Creating unique food and drink experiences

eGullet Foodblogs #1 and #2
Dinner for 40

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But does all the dissection — not to mention photo- and note-taking — take away from the enjoyment of the meal? If chefg is trying to guide diners a progression that engages all their senses — waxing and waning throughout the meal — doesn't that disrupt the flow and energy?

I don't take notes or photos, so I personally cannot answer that question. But as a lover of food, analysis is always part of the process, whether I'm dining at Alinea, chowing down at The Wiener's Circle or eating my own cooking.

And, perhaps this is another question, but if the meal is so cerebral, are you thinking so much about each component of the dish that it deadens say, your visual sense or sense of smell?

For me, the meal at Alinea isn't cerebral, it's sensual.

As an example, you know how when you're driving and you're looking for an address, you have to turn down the music? You're concentrating on several things at once. Would you be able to savor the taste of the PB&J and enjoy the company of your friend in the passenger's seat at the same time?

Absolutely. Sharing the experience at Alinea -- course by course -- with one's dining companions is a large part of why dining there is so enjoyable. It's fun to compare reactions to each course. And the courses aren't served in such rapid-fire succession that discussion isn't possible. Service is comfortably paced, which lends itself to interacting not only with one's tablemates but also with the staff.

=R=

"Hey, hey, careful man! There's a beverage here!" --The Dude, The Big Lebowski

LTHForum.com -- The definitive Chicago-based culinary chat site

ronnie_suburban 'at' yahoo.com

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Absolutely.  Sharing the experience at Alinea -- course by course -- with one's dining companions is a large part of why dining there is so enjoyable.  It's fun to compare reactions to each course.  And the courses aren't served in such rapid-fire succession that discussion isn't possible.  Service is comfortably paced, which lends itself to interacting not only with one's tablemates but also with the staff.

Not mention the other diners in the room: Who are these other people who'd make a reservation 60 days in advance? Can they possibly like food/dining as much as I do? What's with the rail-thin supermodel-type who's gone to the restroom three times in three hours?

I can think of fewer things I'd rather do for several hours that don't involve a llama and a goat. It's definitely my idea of FUN. :biggrin:

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For some people, the idea of spending 4-5 hours with one's loved ones/friends, eating course after course of inventive, uniquely imaginative and delicious food (paired caringly with over 15 wine and spirit selections) while seated in a purposefully comfortable throne in a strikingly beautiful and comfortable space (complete with secret door), while being waited on by a world-class team of knowledgeable and good-humored staffers is the very definition of fun.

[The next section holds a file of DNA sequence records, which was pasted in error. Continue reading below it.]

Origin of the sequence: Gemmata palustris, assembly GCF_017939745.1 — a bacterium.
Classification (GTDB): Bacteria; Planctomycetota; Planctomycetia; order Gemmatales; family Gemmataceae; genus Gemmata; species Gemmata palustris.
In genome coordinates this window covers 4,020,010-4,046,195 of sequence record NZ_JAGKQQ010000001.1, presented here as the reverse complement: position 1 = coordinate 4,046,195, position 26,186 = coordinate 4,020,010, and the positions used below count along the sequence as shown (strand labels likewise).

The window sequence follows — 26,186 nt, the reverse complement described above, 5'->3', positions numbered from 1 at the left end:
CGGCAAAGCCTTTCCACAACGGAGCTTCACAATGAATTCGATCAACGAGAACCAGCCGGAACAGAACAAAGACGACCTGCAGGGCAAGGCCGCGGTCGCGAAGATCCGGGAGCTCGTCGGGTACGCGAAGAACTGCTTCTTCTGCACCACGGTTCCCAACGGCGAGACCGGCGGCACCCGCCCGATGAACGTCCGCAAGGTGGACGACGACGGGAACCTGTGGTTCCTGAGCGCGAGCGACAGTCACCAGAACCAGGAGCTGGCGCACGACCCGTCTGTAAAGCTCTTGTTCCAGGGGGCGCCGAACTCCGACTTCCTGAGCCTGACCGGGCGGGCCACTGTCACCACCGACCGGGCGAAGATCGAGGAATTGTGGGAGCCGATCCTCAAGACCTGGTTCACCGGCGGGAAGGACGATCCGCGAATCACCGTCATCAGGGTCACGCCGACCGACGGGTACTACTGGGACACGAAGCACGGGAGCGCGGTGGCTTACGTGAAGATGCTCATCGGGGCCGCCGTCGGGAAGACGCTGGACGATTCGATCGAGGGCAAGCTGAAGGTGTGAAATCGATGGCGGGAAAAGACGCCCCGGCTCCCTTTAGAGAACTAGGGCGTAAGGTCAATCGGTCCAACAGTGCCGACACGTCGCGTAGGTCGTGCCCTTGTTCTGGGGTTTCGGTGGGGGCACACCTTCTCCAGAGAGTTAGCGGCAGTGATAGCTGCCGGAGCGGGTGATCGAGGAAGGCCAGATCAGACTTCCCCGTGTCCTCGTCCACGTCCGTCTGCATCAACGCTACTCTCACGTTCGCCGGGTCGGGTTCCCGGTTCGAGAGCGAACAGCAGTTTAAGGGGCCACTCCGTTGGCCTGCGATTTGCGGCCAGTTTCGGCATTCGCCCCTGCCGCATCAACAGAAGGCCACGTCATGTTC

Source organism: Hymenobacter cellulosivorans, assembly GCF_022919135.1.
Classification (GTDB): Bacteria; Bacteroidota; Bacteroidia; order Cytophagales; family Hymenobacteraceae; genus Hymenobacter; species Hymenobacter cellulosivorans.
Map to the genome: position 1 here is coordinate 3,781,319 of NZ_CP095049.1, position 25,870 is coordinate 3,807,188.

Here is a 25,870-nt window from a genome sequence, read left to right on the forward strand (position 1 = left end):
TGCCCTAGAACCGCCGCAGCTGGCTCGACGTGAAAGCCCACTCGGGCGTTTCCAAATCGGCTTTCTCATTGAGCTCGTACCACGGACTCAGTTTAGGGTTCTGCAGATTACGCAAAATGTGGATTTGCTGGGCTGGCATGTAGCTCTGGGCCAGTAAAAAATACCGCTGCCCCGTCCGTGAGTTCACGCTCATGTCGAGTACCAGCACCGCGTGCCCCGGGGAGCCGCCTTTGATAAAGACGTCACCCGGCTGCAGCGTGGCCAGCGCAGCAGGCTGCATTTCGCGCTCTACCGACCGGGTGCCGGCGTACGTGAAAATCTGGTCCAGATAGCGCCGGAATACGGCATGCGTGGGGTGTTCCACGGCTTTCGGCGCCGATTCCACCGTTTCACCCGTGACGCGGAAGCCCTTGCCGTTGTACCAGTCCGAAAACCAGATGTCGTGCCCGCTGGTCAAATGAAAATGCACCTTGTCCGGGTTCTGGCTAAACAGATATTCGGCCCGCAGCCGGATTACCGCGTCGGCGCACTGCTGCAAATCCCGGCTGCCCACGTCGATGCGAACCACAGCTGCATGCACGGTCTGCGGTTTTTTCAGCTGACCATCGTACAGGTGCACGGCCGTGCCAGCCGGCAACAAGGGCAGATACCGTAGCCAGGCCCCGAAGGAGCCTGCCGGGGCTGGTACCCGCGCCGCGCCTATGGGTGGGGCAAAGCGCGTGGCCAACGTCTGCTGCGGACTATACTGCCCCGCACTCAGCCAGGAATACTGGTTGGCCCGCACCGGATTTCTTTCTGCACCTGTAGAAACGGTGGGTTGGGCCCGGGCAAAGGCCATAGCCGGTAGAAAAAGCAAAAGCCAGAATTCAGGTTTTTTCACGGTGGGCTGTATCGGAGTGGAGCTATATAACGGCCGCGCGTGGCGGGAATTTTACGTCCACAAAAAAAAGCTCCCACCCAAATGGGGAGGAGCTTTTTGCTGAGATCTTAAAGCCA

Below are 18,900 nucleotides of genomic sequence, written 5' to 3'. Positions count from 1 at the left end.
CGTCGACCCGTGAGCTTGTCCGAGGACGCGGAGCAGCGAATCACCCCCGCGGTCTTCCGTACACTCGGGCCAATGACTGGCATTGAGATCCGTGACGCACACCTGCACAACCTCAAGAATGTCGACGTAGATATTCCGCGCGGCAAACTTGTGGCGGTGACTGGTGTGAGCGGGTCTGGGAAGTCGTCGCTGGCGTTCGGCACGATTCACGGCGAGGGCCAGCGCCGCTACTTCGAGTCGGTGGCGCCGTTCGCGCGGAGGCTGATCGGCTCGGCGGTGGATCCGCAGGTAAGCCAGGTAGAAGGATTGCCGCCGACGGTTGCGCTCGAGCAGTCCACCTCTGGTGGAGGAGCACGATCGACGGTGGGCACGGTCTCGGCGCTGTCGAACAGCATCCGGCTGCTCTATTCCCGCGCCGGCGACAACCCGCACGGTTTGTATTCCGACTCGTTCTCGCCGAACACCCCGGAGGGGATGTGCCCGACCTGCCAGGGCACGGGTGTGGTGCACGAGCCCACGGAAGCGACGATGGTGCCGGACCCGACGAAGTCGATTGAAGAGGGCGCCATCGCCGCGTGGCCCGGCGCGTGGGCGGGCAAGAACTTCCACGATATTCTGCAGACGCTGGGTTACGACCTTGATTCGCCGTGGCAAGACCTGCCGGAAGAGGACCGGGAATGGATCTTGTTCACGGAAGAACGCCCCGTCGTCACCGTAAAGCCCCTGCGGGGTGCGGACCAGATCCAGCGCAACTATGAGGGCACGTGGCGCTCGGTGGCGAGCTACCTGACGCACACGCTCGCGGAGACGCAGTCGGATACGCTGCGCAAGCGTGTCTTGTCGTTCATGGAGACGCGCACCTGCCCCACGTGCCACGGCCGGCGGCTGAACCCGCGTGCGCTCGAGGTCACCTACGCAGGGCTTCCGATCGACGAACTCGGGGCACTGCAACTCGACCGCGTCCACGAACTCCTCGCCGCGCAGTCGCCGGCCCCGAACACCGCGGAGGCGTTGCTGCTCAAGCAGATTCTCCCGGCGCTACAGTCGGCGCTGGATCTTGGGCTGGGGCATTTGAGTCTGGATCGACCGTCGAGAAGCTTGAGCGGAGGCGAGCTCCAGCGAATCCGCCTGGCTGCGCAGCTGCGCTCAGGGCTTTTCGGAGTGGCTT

Freaks!  I say those folks are all freaks!! :biggrin:

=R=

But does all the dissection — not to mention photo- and note-taking — take away from the enjoyment of the meal? If chefg is trying to guide diners a progression that engages all their senses — waxing and waning throughout the meal — doesn't that disrupt the flow and energy?

And, perhaps this is another question, but if the meal is so cerebral, are you thinking so much about each component of the dish that it deadens say, your visual sense or sense of smell?

As an example, you know how when you're driving and you're looking for an address, you have to turn down the music? You're concentrating on several things at once. Would you be able to savor the taste of the PB&J and enjoy the company of your friend in the passenger's seat at the same time?

And thanks for the biggrins... I'm not trying to be obnoxious. I'm seriously curious.

Liz is right, of course, and in no way obnoxious. That's why I find the pod people fair game for satire and even frontal attack. It's hard to think of a great meal that is not, quite simply, delicious. Along with that comes one or more of: cerebration, celebration, humor, visual beauty, the sacramental, admiration and gratitude for what one is eating, a sense of historical and cultural connections, etc., etc. Great meals don't have to be fun, but great hypermodern meals do; every fine dinner I've had by Ferran Adria, Grant, Jose Ramon Andres in D.C., Wylie Dufresne, and the other hypermodern cooks are full of fun and often witty. Ferran walks around the diningroom during dinner watching to see if his customers get the jokes; if they're too serious, they probably won't get another reservation. The pod people can forget about it.

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Liz,